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In two-engine aircraft with wing-mounted engines when one engine quits the aircraft will have a natural tendency to turn to the dead engine. So if you need to turn, it seems logical it should be easier to turn that way.

However in the discussion here is a comment:

By dinger on Monday, Aug 11th 2014 13:42Z:
SOP in a twin is NOT to turn in the direction of the failed engine. Right engine failed and they turned Right.

Is it really standard procedure, and if it is, what is the reason behind it?

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Example of an accident where the turn to the dead engine side was determined as one of the fatal factors en.wikipedia.org/wiki/%C4%8CSA_Flight_001 –  Vladimir F Aug 13 at 13:13
    
@VladimirF: I don't see that say they tried to turn anywhere, only that the aircraft banked because of the asymmetric thrust. –  Jan Hudec Aug 13 at 13:48
    
The investigators published the causes as follows: Failure to bank the plane towards the working engines side "Příčina nehody:... nenaklonění letadla na stranu pracujících motorů... " –  Vladimir F Aug 13 at 13:54
    
@VladimirF: Yes. But that means they failed to properly counter the torque, not that they tried to execute turn and did it wrongly. –  Jan Hudec Aug 13 at 14:03
    
No place to discuss it here, but they actually tried to circle to land and that lead to the fall. It is necessary to look into the full report or the book databazeknih.cz/knihy/… –  Vladimir F Aug 13 at 14:10

1 Answer 1

up vote 21 down vote accepted

The AvHerald comment is correct, you generally do not want to turn towards the dead engine. The aircraft will tend to turn (both yaw and bank) towards the dead engine due to asymmetric thrust, allowing it to do so at low speed will make it difficult to end the turn, possibly to the point where you lose control. If you turn away from the dead engine, you'll have a tougher time getting into the turn, but the live engine will help you get out of it. That said, attempting low altitude turns with an engine out seems like a bad idea, you should concentrate on going straight and maintaining optimum airspeed to make sure you get some altitude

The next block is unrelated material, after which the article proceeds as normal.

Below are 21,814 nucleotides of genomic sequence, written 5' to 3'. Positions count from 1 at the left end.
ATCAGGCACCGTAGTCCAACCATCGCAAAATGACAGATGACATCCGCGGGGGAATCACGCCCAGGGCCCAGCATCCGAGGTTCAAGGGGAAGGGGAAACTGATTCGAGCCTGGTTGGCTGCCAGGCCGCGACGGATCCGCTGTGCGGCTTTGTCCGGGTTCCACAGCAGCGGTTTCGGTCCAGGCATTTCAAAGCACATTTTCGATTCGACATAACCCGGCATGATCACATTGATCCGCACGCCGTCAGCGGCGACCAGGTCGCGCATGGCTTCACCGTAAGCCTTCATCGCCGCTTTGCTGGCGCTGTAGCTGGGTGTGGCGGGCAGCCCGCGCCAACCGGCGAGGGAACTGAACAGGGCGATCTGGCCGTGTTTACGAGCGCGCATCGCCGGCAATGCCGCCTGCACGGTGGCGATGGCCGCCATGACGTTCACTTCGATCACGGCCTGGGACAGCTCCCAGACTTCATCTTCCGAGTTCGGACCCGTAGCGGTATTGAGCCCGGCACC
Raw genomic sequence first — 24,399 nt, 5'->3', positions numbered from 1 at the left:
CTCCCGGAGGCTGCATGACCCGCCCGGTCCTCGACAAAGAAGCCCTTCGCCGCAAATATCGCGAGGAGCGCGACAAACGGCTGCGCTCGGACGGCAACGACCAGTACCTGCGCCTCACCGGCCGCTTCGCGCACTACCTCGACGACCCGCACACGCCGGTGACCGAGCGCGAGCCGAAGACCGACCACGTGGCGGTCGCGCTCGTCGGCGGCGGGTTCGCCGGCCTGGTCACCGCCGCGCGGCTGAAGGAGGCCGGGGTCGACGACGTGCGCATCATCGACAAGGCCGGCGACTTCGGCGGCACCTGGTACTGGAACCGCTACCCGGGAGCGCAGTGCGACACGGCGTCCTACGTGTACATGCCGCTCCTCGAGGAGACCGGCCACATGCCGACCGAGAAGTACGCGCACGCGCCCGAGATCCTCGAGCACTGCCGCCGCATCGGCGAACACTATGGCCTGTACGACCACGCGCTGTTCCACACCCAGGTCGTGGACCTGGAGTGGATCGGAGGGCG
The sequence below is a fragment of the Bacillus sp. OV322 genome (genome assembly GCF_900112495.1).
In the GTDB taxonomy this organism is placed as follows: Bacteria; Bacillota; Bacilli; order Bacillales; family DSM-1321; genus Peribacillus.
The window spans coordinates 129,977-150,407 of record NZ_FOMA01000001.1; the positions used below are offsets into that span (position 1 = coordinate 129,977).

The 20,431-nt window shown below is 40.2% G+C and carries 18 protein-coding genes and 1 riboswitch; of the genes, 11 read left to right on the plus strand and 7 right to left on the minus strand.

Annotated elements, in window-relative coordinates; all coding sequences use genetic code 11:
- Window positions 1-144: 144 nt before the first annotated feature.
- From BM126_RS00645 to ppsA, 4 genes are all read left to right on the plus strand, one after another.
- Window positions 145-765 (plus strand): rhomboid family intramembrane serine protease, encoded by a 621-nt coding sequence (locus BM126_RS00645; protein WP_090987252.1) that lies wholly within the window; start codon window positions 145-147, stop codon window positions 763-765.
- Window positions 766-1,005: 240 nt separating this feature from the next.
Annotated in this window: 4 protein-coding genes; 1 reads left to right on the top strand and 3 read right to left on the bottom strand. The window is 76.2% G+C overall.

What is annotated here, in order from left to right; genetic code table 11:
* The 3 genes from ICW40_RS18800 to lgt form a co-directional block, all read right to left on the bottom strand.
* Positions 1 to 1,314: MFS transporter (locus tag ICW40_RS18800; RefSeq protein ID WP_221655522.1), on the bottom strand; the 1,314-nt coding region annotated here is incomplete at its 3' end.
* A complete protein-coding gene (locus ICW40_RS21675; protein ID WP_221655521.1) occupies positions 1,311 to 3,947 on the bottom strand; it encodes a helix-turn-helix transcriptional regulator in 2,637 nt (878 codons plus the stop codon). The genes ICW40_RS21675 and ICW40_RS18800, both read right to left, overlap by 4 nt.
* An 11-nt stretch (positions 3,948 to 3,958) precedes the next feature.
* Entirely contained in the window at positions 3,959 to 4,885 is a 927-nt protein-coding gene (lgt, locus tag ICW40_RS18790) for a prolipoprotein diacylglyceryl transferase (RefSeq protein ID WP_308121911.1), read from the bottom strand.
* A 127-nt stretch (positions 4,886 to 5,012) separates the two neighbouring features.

There are a couple of mnemonics when dealing with engine failures, like "dead foot, dead engine" (determining which engine failed) and "raise the dead" (keep bank towards the live engine)

I can only speculate as to why they chose to go right, either they wanted to avoid the populated area, or they were already unable to control the turn. The high density altitude would certainly affect the OEI performance as well, perhaps luring them into losing airspeed below Vmc.

Disclaimer: I'm not multi engine rated, and have no first hand experience. This is just what I've read.

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This looks about right! –  Joe Harper Aug 13 at 8:21
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FWIW, when I went through multi-engine training in the early 1970s, the common wisdom was to avoid turning into the dead engine, and that is what I taught as a multi-engine instructor. –  Terry Aug 13 at 18:37
    
flying 4 engined turboprops we were trained to prefer turning away from the dead engine. The aerodynamic issues are the same. I've shut down lots of engines and 1-engine out was not a significant control issue. I would not go to extremes to avoid turning into the dead engine, but I certainly made a conscious effort of smooth, shallow turns and perfect rudder control. An outboard dead engine got more attention. Gross Ham-fisted control input has caused completely avoidable crashes. –  radarbob Aug 14 at 23:49
    
I recall that the Senica, 2 engines, was a dog on one engine and turning into the dead engine was truly dangerous. It was on the knife edge where the good engine at full power might not keep above stall speed given a turn into the dead with the bit more lift loss, bit more drag from rudder cross control, etc. compared to "raising the dead." –  radarbob Aug 15 at 0:02

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